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North Dakota Clinical Nurse Specialist Programs

With underserved areas across North Dakota having a high demand for healthcare professionals, you may wish to consider furthering your nursing career by becoming a certified clinical nurse specialist (CNS). According to recent studies, you will be able to provide specialty care to individuals at a lower cost than healthcare physicians (Discover Nursing, 2015). As a clinical nurse specialist, you may need to perform a variety of job duties, such as:

  • Managing nursing staff
  • Providing consultations
  • Teaching new practices
  • Performing clinical practice
  • Researching policies

To learn more about entering this advanced nursing profession, contact the nursing schools in North Dakota with CNS programs listed below today.

Becoming a Clinical Nurse Specialist in North Dakota

In order to become a clinical nurse specialist, you will need to earn your Master of Science in Nursing with a focus in a nursing specialty, such as psychiatric-mental or gerontological health. In order to increase your chances of passing your licensing exam, you will need to attend an accredited college that has been approved through a governing body like the Accreditation Commission for Education in Nursing. Check out accredited CNS programs near you today.

Like most graduate programs, a Master of Science in Nursing requires you to provide proof that you have completed the applicable prerequisites, which include earning your bachelor's degree, completing a statistics course, holding an RN license, providing a personal statement, passing the Graduate Record examination, and providing letters of recommendation.

Upon approval of your enrollment application, you will need to complete classroom instruction and a clinical practicum before you can graduate with your MSN degree. CNS programs generally take about two years to complete and can cover a wide range of topics, such as informatics and data management. During the program, you will be able to specialize in one of the following nursing sectors:

  • Acute care
  • Adult care
  • Cardiovascular care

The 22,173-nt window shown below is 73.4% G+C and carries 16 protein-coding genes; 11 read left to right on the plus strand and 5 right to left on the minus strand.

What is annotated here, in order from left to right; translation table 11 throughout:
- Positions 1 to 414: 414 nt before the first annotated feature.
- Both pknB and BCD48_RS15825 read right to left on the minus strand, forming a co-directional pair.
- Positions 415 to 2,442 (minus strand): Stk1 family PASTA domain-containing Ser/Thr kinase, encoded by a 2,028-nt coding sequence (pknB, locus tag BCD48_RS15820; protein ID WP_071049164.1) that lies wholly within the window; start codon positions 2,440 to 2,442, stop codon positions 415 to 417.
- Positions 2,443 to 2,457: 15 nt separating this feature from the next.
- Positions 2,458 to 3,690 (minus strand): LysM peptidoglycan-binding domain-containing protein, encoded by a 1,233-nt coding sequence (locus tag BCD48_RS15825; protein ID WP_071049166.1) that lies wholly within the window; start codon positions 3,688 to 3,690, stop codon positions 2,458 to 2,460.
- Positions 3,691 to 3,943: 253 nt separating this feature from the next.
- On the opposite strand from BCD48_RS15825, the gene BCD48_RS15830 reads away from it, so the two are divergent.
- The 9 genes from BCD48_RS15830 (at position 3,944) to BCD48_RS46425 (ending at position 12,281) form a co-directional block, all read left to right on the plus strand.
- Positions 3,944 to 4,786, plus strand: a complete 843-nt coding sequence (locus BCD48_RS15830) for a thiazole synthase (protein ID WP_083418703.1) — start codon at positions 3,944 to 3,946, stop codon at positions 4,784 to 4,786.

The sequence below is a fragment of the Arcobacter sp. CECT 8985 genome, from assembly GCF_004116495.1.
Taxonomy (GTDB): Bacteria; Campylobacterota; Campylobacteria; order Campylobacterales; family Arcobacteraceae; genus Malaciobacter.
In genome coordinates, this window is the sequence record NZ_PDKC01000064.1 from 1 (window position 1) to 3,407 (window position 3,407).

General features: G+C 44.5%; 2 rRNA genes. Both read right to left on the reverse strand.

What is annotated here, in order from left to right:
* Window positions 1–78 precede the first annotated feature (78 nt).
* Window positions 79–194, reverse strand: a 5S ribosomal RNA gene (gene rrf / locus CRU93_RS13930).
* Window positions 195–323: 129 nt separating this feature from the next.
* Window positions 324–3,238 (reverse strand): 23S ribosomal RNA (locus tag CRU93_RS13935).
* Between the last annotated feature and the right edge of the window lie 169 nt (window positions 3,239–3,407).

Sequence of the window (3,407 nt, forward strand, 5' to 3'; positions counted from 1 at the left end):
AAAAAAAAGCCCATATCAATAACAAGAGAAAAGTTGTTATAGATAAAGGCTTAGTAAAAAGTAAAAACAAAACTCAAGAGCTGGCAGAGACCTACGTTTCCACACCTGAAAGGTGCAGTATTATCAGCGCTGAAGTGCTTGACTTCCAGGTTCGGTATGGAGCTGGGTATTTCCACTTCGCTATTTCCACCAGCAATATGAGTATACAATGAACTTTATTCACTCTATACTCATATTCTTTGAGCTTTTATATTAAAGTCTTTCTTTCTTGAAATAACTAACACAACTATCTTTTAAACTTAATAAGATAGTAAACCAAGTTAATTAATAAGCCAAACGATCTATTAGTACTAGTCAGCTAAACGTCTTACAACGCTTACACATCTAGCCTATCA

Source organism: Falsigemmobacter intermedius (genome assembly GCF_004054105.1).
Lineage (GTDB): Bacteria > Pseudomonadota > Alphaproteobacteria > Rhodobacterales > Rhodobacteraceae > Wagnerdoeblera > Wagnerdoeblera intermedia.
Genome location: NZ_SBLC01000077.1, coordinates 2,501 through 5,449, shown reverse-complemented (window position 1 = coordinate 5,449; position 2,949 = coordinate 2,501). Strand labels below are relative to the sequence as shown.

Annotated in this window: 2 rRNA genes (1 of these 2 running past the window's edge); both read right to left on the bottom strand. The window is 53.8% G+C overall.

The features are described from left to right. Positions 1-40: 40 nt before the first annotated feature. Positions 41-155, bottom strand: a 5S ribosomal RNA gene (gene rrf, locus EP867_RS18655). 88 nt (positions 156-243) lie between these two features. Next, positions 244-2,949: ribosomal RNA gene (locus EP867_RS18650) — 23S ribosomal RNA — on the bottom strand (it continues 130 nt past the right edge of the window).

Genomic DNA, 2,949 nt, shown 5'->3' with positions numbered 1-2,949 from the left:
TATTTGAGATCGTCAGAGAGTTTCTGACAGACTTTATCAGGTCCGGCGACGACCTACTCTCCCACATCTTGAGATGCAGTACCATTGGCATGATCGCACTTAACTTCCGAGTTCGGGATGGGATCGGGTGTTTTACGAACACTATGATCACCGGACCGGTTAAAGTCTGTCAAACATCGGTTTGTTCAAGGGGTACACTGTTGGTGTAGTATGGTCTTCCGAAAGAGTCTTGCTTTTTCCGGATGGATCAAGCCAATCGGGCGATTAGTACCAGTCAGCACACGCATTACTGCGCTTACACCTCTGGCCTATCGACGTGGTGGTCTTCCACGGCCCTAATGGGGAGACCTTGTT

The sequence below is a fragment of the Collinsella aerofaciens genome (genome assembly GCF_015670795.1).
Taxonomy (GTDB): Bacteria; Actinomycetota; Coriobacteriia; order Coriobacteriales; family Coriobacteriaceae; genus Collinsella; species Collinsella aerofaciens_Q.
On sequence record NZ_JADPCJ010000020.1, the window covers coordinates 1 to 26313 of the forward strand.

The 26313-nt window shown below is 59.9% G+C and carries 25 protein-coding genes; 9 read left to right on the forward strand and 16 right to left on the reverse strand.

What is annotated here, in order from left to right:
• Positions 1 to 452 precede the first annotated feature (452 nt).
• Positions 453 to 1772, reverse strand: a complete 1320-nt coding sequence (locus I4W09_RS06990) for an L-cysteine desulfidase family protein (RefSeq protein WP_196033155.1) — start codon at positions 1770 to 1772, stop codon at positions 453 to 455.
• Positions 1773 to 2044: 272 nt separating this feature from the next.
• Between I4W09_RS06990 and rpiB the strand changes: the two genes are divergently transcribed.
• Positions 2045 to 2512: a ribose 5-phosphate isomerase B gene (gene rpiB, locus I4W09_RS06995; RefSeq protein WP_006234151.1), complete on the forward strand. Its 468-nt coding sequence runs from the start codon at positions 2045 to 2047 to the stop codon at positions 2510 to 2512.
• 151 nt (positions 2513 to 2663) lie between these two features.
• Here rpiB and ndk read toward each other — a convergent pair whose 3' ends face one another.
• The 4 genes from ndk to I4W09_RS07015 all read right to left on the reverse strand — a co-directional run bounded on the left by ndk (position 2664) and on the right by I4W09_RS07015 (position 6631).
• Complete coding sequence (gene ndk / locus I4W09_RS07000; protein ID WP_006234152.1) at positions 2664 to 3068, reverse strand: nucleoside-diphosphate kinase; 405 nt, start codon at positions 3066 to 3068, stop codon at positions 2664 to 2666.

• Infectious disease
  • Home health
  • Neonatal care
  • Occupational health
  • Oncology
  • Parent-child care
  • Perinatal care
  • Public health
  • Rehabilitation
  • School health
  • Women's health

To enter a research or policy advocacy role, you will likely need a Doctor of Nursing Practice degree, requiring an additional three years of educational training. The DNP program entails taking courses in clinical data management and advanced nursing policies.

Once you complete all the nursing courses for your MSN or DNP degree, you need to fulfill 500 hours of clinical training. Clinical practicums allow you to gain the necessary hands-on experience under the supervision of a qualified professional.

The U.S. Health Resources and Services Administration provides numerous scholarships, loan repayment, and loan programs to encourage you to find employment in underserved areas throughout the state. You may take advantage of the Nurse Corps Scholarship Program, which allows you to obtain educational funds and a living stipend in exchange for working a minimum of two years at a healthcare facility that has a shortage of nurses.

You may also qualify for the Nursing Student Loans program, which is a need-based, competitive program that requires you to apply for aid at a participating school.

Working as a Clinical Nurse Specialist in North Dakota

Currently, North Dakota employs approximately 7,680 registered nurses, which includes the CNS sector of the nursing industry (BLS, 2014). With employment experts predicting a 19 percent growth in the RN field, medical facilities across North Dakota could potentially see 1,459 job openings by 2022 (BLS, 2012).

Once you have completed your MSN degree, research shows that you may earn an average annual salary of $58,120 at medical facilities in North Dakota. If you are looking to make upwards of $72,270 annually, then you will need to further your credentials by sitting for the CNS exam (BLS, 2014).

Being a nationally renowned certification organization, the American Nurses Credentialing Center allows you to hone your skills in a specific area of expertise, including:

  • Adult health
  • Adult-gerontology
  • Adult psychiatric-mental health
  • Child/Adolescent psychiatric-mental health
  • Gerontological
  • Home health
  • Pediatric
  • Public/Community health

Once you have earned you CNS certificate, the ANCC requires you to renew it every five years to ensure you remain up to date with nursing standards. Further your nursing career in North Dakota by choosing a CNS program today.

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